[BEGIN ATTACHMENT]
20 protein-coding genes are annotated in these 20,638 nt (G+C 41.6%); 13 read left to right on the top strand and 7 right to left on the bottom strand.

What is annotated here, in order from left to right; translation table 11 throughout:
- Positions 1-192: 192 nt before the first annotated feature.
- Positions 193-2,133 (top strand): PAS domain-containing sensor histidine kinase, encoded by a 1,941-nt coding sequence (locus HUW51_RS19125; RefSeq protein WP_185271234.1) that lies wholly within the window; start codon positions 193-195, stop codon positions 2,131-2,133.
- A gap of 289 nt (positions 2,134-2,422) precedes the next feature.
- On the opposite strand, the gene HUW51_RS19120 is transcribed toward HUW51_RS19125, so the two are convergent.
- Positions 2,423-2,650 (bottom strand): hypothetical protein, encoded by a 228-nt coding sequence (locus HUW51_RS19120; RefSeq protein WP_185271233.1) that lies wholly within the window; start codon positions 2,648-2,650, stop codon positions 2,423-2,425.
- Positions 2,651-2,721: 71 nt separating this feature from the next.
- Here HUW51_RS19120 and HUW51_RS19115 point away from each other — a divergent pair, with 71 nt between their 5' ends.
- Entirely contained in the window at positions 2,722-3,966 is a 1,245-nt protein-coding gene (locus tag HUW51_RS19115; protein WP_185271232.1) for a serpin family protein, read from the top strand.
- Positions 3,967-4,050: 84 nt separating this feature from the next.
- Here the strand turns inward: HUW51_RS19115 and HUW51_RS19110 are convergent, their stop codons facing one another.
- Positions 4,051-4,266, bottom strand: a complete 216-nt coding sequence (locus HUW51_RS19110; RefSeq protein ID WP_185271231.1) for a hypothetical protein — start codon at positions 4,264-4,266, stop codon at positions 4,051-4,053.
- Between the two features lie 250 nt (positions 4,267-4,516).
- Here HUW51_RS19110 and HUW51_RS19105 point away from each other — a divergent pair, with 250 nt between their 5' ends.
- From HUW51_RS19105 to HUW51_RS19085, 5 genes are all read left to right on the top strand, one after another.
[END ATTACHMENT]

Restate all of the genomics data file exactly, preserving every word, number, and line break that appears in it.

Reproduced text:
20 protein-coding genes are annotated in these 20,638 nt (G+C 41.6%); 13 read left to right on the top strand and 7 right to left on the bottom strand.

What is annotated here, in order from left to right; translation table 11 throughout:
- Positions 1-192: 192 nt before the first annotated feature.
- Positions 193-2,133 (top strand): PAS domain-containing sensor histidine kinase, encoded by a 1,941-nt coding sequence (locus HUW51_RS19125; RefSeq protein WP_185271234.1) that lies wholly within the window; start codon positions 193-195, stop codon positions 2,131-2,133.
- A gap of 289 nt (positions 2,134-2,422) precedes the next feature.
- On the opposite strand, the gene HUW51_RS19120 is transcribed toward HUW51_RS19125, so the two are convergent.
- Positions 2,423-2,650 (bottom strand): hypothetical protein, encoded by a 228-nt coding sequence (locus HUW51_RS19120; RefSeq protein WP_185271233.1) that lies wholly within the window; start codon positions 2,648-2,650, stop codon positions 2,423-2,425.
- Positions 2,651-2,721: 71 nt separating this feature from the next.
- Here HUW51_RS19120 and HUW51_RS19115 point away from each other — a divergent pair, with 71 nt between their 5' ends.
- Entirely contained in the window at positions 2,722-3,966 is a 1,245-nt protein-coding gene (locus tag HUW51_RS19115; protein WP_185271232.1) for a serpin family protein, read from the top strand.
- Positions 3,967-4,050: 84 nt separating this feature from the next.
- Here the strand turns inward: HUW51_RS19115 and HUW51_RS19110 are convergent, their stop codons facing one another.
- Positions 4,051-4,266, bottom strand: a complete 216-nt coding sequence (locus HUW51_RS19110; RefSeq protein ID WP_185271231.1) for a hypothetical protein — start codon at positions 4,264-4,266, stop codon at positions 4,051-4,053.
- Between the two features lie 250 nt (positions 4,267-4,516).
- Here HUW51_RS19110 and HUW51_RS19105 point away from each other — a divergent pair, with 250 nt between their 5' ends.
- From HUW51_RS19105 to HUW51_RS19085, 5 genes are all read left to right on the top strand, one after another.